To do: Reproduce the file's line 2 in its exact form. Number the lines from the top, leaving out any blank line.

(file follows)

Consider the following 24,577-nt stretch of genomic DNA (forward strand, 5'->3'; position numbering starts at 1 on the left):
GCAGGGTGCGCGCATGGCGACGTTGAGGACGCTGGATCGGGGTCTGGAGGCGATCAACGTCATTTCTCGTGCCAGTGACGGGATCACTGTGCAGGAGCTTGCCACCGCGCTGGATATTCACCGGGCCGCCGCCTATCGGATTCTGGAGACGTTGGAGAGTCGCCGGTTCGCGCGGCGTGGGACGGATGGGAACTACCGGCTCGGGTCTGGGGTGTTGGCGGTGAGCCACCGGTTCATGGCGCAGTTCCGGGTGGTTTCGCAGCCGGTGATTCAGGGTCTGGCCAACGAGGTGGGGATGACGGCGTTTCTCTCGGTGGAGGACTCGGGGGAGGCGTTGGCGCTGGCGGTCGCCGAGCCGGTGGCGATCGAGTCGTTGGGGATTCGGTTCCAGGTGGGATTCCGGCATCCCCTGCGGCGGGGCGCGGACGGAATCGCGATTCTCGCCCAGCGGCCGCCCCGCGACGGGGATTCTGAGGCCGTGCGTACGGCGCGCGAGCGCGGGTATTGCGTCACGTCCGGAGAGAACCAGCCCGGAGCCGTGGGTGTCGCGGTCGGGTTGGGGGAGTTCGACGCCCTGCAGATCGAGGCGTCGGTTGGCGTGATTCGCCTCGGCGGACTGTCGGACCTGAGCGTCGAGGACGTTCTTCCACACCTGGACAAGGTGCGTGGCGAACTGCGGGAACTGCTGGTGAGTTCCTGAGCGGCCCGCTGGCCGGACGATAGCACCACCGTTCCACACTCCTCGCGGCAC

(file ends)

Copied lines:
GCAGGGTGCGCGCATGGCGACGTTGAGGACGCTGGATCGGGGTCTGGAGGCGATCAACGTCATTTCTCGTGCCAGTGACGGGATCACTGTGCAGGAGCTTGCCACCGCGCTGGATATTCACCGGGCCGCCGCCTATCGGATTCTGGAGACGTTGGAGAGTCGCCGGTTCGCGCGGCGTGGGACGGATGGGAACTACCGGCTCGGGTCTGGGGTGTTGGCGGTGAGCCACCGGTTCATGGCGCAGTTCCGGGTGGTTTCGCAGCCGGTGATTCAGGGTCTGGCCAACGAGGTGGGGATGACGGCGTTTCTCTCGGTGGAGGACTCGGGGGAGGCGTTGGCGCTGGCGGTCGCCGAGCCGGTGGCGATCGAGTCGTTGGGGATTCGGTTCCAGGTGGGATTCCGGCATCCCCTGCGGCGGGGCGCGGACGGAATCGCGATTCTCGCCCAGCGGCCGCCCCGCGACGGGGATTCTGAGGCCGTGCGTACGGCGCGCGAGCGCGGGTATTGCGTCACGTCCGGAGAGAACCAGCCCGGAGCCGTGGGTGTCGCGGTCGGGTTGGGGGAGTTCGACGCCCTGCAGATCGAGGCGTCGGTTGGCGTGATTCGCCTCGGCGGACTGTCGGACCTGAGCGTCGAGGACGTTCTTCCACACCTGGACAAGGTGCGTGGCGAACTGCGGGAACTGCTGGTGAGTTCCTGAGCGGCCCGCTGGCCGGACGATAGCACCACCGTTCCACACTCCTCGCGGCAC